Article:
At CUSE we maintain relationships with a growing number of mission service sites. Here are some of the ones we have served. You can visit their web sites for more information.
The Beacon is a service of Cathedral Health and Outreach Ministries and is a primary mission of Christ Church Cathedral. On a typical day at the Beacon nearly 800 people receive a meal cooked on-site and served by volunteers. Volunteers also wash and fold the clothes of over a hundred people each day. Most clients are able to receive a shower if they request it. For more information, go to their website.
Buffalo Bayou Partnership cares for the portion of Buffalo Bayou that runs through downtown Houston. Their conservation efforts ensure that the bayou is a welcoming habitat for native plants and wildlife while providing Houstonians a strip of wilderness running through the city. CUSE groups clean up trash and remove invasive plants. You can learn more at www.buffalobayou.org.
Emergency Aid Coalition has been one of our service sites since the beginning of CUSE. At EAC, volunteers can sort clothing, stock the food pantry, prepare food baskets, and make sandwiches for distribution to clients at lunch. For more information, go to www.eachouston.org.
Houston Food Bank receives, stores, and distributes massive amounts of food for the hungry throughout the Houston Metropolitan Area. Our volunteers help this project by stocking shelves and organizing inventory. Visit http://www.houstonfoodbank.org/.
Lord of the Streets Episcopal Church offers food, referral services, counseling, Bible study, and worship to the street people of Houston. CUSE volunteers may help serve a Sunday morning breakfast, or make sandwiches for lunch, or share in a Bible study. To learn more, visit www.lordofthestreets.org.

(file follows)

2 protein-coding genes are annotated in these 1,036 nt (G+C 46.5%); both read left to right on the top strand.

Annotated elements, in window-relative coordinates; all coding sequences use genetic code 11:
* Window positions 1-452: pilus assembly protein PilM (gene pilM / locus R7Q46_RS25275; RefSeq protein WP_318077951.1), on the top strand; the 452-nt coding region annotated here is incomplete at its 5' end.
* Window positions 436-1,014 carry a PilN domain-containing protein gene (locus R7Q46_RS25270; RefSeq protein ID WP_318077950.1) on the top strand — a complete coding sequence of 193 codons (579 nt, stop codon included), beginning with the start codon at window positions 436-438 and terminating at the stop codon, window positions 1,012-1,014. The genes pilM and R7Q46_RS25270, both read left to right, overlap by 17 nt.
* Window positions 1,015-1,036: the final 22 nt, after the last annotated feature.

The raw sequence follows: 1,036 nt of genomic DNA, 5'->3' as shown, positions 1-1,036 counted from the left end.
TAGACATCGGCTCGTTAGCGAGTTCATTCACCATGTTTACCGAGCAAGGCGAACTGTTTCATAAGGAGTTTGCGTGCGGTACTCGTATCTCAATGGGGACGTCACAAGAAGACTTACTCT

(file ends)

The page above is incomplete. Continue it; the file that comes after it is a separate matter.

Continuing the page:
Medical Bridges turns donated, used and surplus medical equipment into clinics for Third World countries. CUSE volunteers sort surgical instruments and other supplies to prepare them for shipping. You can learn more about this unusual and exciting service at www.medicalbridges.org.
New Hope Housing does an inspiring job of making it possible for people to get back on their feet and rebuild their lives. Our volunteers build relationships with the residents of New Hope by offering pizza and bingo parties. You can visit them at www.newhopehousing.com.
Open Door Mission is a safe place for people to live and recover from life on the streets while they prepare to return to independent living. CUSE volunteers do whatever is needed at the mission, from kitchen service to repairs to simple conversation with residents. It would be worth your time to visit www.opendoorhouston.org.
Olivewood Cemetery is the oldest incorporated African American cemetery in Houston. For many years the cemetery was covered in a layer of overgrown vegetation and almost forgotten. Now, a dedicated group of volunteers is working to clear the years of overgrowth and tell the cemetery’s historic story. Keeping the cemetery clean discourages vandalism, enriches the surrounding community, and shows respect for those who are buried at Olivewood. CUSE volunteers clear overgrown vegetation and maintain the already cleared portions of the cemetery. You can learn more about Olivewood at www.descendantsofolivewood.org.
We assist Farmer Joe with urban farms in our very own city. Imagine growing your own fresh produce for your family, including tomatoes, cucumbers, beans, and a cornucopia of other vegetables throughout the year. The Urban Gardening Program provides gardening opportunities for interested community groups to transform select gardening spots in parks into community gardens, with the assistance of The Urban Gardener. You can learn more on the City of Houston website.
Generation One began with the prayers of its founder and a few faithful supporters and has become a demonstration of the power of urban mission. In Houston’s Third Ward, Generation One is committed to the eradication of poverty in its neighborhood, education of its children, and restoration of decent housing. CUSE groups paint, clear lots, or conduct VBS classes. You can learn more at www.generationone.net.